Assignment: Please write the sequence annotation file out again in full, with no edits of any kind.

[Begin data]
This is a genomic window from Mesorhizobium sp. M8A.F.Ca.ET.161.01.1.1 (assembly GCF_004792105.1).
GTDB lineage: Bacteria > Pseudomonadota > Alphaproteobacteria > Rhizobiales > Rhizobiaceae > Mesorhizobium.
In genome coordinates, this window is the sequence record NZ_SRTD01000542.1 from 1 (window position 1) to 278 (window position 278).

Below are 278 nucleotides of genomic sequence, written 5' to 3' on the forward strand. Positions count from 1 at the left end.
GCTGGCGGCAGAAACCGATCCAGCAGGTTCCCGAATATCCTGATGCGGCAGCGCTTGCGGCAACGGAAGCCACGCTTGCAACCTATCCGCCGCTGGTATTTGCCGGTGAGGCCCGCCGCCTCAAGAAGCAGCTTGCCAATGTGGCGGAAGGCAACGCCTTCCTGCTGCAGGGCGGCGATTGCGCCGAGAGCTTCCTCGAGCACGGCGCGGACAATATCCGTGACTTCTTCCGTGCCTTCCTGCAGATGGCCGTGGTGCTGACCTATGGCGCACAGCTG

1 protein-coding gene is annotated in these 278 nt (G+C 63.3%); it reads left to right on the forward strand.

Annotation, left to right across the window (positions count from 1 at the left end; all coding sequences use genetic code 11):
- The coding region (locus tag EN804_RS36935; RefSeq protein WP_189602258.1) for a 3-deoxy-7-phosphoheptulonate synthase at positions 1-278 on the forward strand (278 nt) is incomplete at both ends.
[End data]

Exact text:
This is a genomic window from Mesorhizobium sp. M8A.F.Ca.ET.161.01.1.1 (assembly GCF_004792105.1).
GTDB lineage: Bacteria > Pseudomonadota > Alphaproteobacteria > Rhizobiales > Rhizobiaceae > Mesorhizobium.
In genome coordinates, this window is the sequence record NZ_SRTD01000542.1 from 1 (window position 1) to 278 (window position 278).

Below are 278 nucleotides of genomic sequence, written 5' to 3' on the forward strand. Positions count from 1 at the left end.
GCTGGCGGCAGAAACCGATCCAGCAGGTTCCCGAATATCCTGATGCGGCAGCGCTTGCGGCAACGGAAGCCACGCTTGCAACCTATCCGCCGCTGGTATTTGCCGGTGAGGCCCGCCGCCTCAAGAAGCAGCTTGCCAATGTGGCGGAAGGCAACGCCTTCCTGCTGCAGGGCGGCGATTGCGCCGAGAGCTTCCTCGAGCACGGCGCGGACAATATCCGTGACTTCTTCCGTGCCTTCCTGCAGATGGCCGTGGTGCTGACCTATGGCGCACAGCTG

1 protein-coding gene is annotated in these 278 nt (G+C 63.3%); it reads left to right on the forward strand.

Annotation, left to right across the window (positions count from 1 at the left end; all coding sequences use genetic code 11):
- The coding region (locus tag EN804_RS36935; RefSeq protein WP_189602258.1) for a 3-deoxy-7-phosphoheptulonate synthase at positions 1-278 on the forward strand (278 nt) is incomplete at both ends.